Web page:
Researchers have found that exposing a developing female sheep foetus to low doses of commonly present environmental chemicals can disturb the development of the ovary.
The study was conducted by a team of researchers led by Dr. Paul Fowler at the University of Aberdeen, Scotland, UK.
As part of the study to know the effect of long-term, low-level exposure to a cocktail of chemicals and heavy metals in an animal that has a long pregnancy like humans, researchers compared the ovaries from the foetuses of sheep in control group with treatment group.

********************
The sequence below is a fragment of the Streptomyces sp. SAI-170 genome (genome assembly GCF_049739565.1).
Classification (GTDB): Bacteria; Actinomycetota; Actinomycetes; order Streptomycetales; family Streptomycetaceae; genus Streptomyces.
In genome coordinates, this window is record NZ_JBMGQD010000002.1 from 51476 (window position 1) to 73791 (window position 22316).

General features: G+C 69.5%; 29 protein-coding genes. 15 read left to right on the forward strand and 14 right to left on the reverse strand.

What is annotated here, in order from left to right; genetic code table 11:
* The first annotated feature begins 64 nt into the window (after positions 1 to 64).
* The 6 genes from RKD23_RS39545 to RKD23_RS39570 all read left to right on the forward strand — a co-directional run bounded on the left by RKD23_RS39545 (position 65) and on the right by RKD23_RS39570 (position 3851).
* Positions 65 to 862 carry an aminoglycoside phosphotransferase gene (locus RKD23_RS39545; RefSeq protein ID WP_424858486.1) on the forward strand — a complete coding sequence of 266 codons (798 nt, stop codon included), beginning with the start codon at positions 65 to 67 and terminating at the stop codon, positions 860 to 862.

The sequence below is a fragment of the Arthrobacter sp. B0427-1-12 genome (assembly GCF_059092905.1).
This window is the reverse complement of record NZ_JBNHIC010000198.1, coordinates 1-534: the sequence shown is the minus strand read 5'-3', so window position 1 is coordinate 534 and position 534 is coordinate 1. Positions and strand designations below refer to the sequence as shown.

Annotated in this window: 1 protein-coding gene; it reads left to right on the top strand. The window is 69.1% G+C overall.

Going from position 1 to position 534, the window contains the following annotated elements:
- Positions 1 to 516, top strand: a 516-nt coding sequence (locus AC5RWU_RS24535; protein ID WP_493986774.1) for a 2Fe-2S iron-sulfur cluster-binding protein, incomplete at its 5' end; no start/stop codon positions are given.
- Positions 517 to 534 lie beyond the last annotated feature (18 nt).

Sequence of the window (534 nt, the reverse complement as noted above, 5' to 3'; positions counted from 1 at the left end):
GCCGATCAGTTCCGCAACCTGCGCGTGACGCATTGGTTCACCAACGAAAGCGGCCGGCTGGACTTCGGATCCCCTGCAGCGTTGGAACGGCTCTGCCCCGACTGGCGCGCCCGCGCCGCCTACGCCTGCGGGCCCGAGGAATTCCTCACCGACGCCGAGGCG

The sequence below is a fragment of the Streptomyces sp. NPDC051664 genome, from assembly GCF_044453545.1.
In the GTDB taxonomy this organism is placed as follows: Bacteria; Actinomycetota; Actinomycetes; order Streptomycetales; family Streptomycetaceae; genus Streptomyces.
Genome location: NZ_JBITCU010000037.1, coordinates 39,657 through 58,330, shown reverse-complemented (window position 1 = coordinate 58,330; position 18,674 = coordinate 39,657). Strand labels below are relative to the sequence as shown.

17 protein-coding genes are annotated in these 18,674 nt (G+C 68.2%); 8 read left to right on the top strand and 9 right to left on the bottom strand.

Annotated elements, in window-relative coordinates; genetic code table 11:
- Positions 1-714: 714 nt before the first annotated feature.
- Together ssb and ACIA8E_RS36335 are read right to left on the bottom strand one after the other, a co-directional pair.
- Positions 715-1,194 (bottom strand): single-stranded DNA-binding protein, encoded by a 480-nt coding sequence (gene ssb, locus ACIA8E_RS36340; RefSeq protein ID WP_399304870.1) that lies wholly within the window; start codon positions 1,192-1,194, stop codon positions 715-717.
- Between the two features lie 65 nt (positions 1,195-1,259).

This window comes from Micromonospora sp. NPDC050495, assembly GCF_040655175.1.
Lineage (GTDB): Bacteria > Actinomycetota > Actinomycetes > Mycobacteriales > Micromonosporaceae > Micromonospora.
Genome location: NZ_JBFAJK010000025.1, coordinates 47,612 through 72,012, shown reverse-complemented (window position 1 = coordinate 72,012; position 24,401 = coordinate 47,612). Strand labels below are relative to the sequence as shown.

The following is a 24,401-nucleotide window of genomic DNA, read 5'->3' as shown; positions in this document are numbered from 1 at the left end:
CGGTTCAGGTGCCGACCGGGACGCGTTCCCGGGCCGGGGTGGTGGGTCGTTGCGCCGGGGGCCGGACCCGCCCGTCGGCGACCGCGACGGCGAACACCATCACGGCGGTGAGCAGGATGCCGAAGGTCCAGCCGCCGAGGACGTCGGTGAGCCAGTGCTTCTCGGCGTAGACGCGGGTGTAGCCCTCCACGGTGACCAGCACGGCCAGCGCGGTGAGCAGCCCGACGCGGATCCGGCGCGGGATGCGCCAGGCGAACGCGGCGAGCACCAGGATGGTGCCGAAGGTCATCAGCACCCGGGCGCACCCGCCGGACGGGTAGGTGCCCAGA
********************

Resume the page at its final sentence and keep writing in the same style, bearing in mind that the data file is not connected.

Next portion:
The control group was grazing fields fertilised with inorganic fertiliser, while the treatment group was grazing digested human sewage sludge fields, before and during pregnancy.
Researchers found that ovaries from the foetuses in the treatment group had fewer eggs and many protein abnormalities.
"We examined the ovaries from the foetuses at day 110 of gestation, the equivalent of week 27 in a human pregnancy, and found that the ovaries from the foetuses where the mother was grazing the sewage sludge fields contained fewer eggs and also a number of protein abnormalities. These differences could have implications for problems such as cancer in later life," Fowler said.
The findings of the study were presented at 23rd annual conference of the European Society of Human Reproduction and Embryology.